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Personification and the Feminine in Roman Philosophy

$110.00 (C)

  • Date Published: August 2016
  • availability: In stock
  • format: Hardback
  • isbn: 9781107105966

$ 110.00 (C)

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About the Authors
  • While the central ideal of Roman philosophy exemplified by Lucretius, Cicero and Seneca appears to be the masculine values of self-sufficiency and domination, this book argues, through close attention to metaphor and figures, that the Romans also recognized, as constitutive parts of human experience, what for them were feminine concepts such as embodiment, vulnerability and dependency. Expressed especially in the personification of grammatically feminine nouns such as Nature and Philosophy 'herself', the Roman's recognition of this private 'feminine' part of himself presents a contrast with his acknowledged, public self and challenges the common philosophical narrative of the emergence of subjectivity and individuality with modernity. To meet this challenge, Alex Dressler offers both theoretical exposition and case studies, developing robust typologies of personification and personhood that will be useable for a variety of subjects beyond classics, including rhetoric, comparative literature, gender studies, political theory and the history of ideas.

    • Uses ancient theory and practices of personification as a way of exploring concepts of Roman philosophy
    • Provides close readings of major authors from the period of Classical Latin literature, including Lucretius, Cicero and Seneca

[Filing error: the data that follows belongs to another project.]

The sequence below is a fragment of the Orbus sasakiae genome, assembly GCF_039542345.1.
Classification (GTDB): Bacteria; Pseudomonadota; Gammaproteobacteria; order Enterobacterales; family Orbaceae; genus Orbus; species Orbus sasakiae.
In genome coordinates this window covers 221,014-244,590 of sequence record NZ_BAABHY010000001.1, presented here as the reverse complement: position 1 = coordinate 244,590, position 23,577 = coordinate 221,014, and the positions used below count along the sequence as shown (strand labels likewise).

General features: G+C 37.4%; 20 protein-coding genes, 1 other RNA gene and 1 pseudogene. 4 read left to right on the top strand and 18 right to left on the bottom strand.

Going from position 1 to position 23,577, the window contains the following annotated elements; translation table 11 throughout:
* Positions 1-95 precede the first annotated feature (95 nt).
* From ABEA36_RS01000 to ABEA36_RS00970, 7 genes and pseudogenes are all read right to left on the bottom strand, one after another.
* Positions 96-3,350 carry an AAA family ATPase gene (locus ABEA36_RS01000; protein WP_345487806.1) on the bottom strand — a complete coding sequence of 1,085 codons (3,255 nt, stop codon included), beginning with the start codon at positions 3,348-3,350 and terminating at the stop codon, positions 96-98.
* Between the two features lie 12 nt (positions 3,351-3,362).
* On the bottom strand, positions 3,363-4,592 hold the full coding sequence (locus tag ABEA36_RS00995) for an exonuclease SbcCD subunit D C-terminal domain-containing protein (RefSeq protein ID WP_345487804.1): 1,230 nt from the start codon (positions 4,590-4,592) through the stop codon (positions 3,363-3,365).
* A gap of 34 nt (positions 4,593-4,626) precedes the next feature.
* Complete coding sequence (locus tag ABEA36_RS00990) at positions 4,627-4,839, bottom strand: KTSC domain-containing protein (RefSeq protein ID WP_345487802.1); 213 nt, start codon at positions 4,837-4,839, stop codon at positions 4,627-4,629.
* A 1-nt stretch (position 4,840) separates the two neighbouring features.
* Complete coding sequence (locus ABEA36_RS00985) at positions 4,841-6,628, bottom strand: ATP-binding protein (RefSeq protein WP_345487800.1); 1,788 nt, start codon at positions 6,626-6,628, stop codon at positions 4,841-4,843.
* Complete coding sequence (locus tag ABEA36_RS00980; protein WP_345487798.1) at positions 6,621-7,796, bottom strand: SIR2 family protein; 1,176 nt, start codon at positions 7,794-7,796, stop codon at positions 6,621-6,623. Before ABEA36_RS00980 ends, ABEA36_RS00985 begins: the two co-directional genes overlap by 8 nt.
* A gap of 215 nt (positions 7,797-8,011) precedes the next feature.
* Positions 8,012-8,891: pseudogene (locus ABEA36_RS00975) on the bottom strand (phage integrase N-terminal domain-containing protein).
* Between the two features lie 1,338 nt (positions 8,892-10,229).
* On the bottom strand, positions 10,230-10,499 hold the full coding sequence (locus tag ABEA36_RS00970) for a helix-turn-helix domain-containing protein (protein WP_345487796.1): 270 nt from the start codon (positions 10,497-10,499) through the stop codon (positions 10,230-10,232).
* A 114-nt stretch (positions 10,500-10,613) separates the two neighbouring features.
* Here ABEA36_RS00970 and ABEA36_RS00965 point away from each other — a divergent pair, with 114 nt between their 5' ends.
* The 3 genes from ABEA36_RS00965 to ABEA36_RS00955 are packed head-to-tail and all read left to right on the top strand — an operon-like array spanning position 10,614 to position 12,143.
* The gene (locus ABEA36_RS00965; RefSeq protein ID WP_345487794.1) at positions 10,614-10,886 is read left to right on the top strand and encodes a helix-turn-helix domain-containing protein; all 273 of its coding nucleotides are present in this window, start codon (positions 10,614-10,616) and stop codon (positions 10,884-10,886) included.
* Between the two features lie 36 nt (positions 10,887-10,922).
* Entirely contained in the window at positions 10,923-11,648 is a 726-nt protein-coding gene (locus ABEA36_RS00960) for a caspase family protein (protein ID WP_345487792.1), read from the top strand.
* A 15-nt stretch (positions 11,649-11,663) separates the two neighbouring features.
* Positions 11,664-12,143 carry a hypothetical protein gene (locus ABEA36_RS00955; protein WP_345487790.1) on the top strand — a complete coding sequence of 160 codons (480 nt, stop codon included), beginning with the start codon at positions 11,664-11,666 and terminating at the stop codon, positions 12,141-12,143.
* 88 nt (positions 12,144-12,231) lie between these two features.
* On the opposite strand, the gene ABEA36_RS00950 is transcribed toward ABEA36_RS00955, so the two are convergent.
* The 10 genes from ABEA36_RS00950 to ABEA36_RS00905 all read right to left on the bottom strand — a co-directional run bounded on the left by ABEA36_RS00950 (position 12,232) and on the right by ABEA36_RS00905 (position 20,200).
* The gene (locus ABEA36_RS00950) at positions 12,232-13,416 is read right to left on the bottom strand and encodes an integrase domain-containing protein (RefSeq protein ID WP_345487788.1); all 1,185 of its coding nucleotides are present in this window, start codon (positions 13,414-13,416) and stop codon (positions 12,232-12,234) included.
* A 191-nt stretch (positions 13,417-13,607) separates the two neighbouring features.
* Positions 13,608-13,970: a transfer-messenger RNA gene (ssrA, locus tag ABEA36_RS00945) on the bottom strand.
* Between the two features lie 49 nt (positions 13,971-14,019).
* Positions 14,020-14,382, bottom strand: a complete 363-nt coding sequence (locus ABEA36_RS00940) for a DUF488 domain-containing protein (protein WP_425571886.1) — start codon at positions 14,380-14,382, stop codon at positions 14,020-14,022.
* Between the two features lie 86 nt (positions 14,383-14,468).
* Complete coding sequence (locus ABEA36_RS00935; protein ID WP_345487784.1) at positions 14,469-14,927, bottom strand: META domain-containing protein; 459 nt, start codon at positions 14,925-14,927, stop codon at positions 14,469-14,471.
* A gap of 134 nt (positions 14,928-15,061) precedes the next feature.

• Argues that literary analysis of Roman philosophy reveals positive and progressive models of gender relations and identity
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    Product details

    • Date Published: August 2016
    • format: Hardback
    • isbn: 9781107105966
    • length: 322 pages
    • dimensions: 235 x 160 x 22 mm
    • weight: 0.6kg
    • availability: In stock
  • Table of Contents

    1. Love, literature, and philosophy
    2. The subjects of personification and personhood
    3. Mothers, sons, and metaphysics: others' agency and self-identity in the Roman stoic notion of a person
    4. Girl behind the woman: Cicero and Tullia, Lucretius and the life of the body-mind
    5. Embodied persons and bodies personified: the phenomenology of perspectives in Seneca, Ep. 121
    6. Nature's property in On Duties 1: the feminine communism of Cicero's radical aesthetics
    Conclusion: repairing the text
    Editions and commentaries consulted

  • Author

    Alex Dressler, University of Wisconsin, Madison
    Alex Dressler is Assistant Professor of Classics at the University of Wisconsin, Madison. He has published articles in journals such as Helios, Ramus and Classical Antiquity, ranging in subject matter from feminism and the ancient novel to exemplarity and ancient rhetoric, and from deconstruction and the sociology of literature to aesthetic theory and psychoanalysis.

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